Diolch. Yn dilyn i fyny ar hwnna, o dderbyn bod eu cyhoeddi nhw ar bapur yn bwysig ac eich bod chi, fel argraffwyr a chyhoeddwyr, eisiau cael gwared ar adran 20, a fuasai fo'n deg dweud, felly, y dylid galluogi mwy o bapurau i gyhoeddi hyn? Meddwl ydw i, er enghraifft, am bapurau bro. Os edrychwch chi ar ystadegau Llywodraeth Cymru yn mynd yn ôl i 2016, mae gan bapurau bro gylchrediad o 66,000 o bobl—mwy na'r Daily Post a'r Western Mail efo'i gilydd, er enghraifft. Mae mwy o bobl oedrannus yn darllen papurau bro. Yn ein cymunedau Cymraeg mae'r papurau bro yn cael eu darllen yn eang. A ddylen nhw gael chunk o'r pres yma? Ond buasai hynna'n bygwth eich papurau chi wedyn. Ydych chi'n meddwl bod hwnna'n ffordd ymlaen er mwyn sicrhau bod pobl yn fwy ymwybodus o beth sydd yn digwydd?

Thank you. Following up on that, accepting that publishing them in print is important and that you as publishers want to get rid of section 20, would it be fair to say that we should allow more papers to publish these? I'm thinking about local newspapers or papurau bro. If you look at Welsh Government statistics going back to 2016, papurau bro have a circulation of about 66,000—more than the Daily Post and the Western Mail together. More older people read the papurau bro. In our Welsh-speaking communities, they are read broadly. Should they have a chunk of this money? But that would then threaten your newspapers. Do you think that that's a way forward in order to ensure that people are more aware of what's going on?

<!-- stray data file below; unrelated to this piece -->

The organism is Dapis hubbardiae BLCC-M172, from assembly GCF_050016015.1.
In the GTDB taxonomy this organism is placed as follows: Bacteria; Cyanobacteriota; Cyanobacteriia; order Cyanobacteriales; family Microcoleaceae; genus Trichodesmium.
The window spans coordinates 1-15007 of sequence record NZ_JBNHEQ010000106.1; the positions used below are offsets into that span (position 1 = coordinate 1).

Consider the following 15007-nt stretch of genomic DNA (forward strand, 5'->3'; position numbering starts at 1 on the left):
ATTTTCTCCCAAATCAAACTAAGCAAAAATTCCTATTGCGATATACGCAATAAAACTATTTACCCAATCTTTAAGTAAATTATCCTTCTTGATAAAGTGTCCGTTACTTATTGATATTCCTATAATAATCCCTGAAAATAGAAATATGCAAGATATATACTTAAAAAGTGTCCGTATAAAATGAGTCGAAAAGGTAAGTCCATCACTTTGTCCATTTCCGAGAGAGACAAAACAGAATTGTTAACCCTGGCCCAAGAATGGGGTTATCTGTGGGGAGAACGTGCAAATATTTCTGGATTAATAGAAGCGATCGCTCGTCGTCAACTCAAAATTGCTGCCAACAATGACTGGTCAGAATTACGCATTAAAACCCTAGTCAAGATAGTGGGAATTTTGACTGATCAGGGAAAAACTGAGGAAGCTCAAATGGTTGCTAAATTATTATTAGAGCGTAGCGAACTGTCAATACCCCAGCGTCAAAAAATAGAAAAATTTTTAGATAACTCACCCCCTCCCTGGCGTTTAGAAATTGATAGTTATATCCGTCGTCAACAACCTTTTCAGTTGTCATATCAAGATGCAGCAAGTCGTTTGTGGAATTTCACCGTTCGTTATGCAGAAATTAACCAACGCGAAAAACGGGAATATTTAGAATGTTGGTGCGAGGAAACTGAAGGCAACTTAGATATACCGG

I have to say, I don't know the specifics of that publication and their eligibility or otherwise to it. I think that this is about the principle. Our local newspapers have good reach in their communities. Other publishers' local newspapers will have the same too. If someone was to set up a new newspaper and so on, then they would be eligible for it too. We're not against other people getting access to the public notices. It's about this, first of all, providing a valuable service to people who would otherwise be excluded, and also providing value for the people publishing the notices in terms of the scale of reach and audience that we can provide, and the additional added public-good benefit of supporting local journalism and the wider benefits that that has for our communities.

For us, it would be very much about reaching people through those routes. The papurau bro would be a great example of how to do better public engagement with older people and how to extend that reach. For us, it's about how you reach people using the media that they read and that isn't just a simple, 'Put everything online.' The principle of getting to where people are actually reading and getting their information, that's the crux of it for us.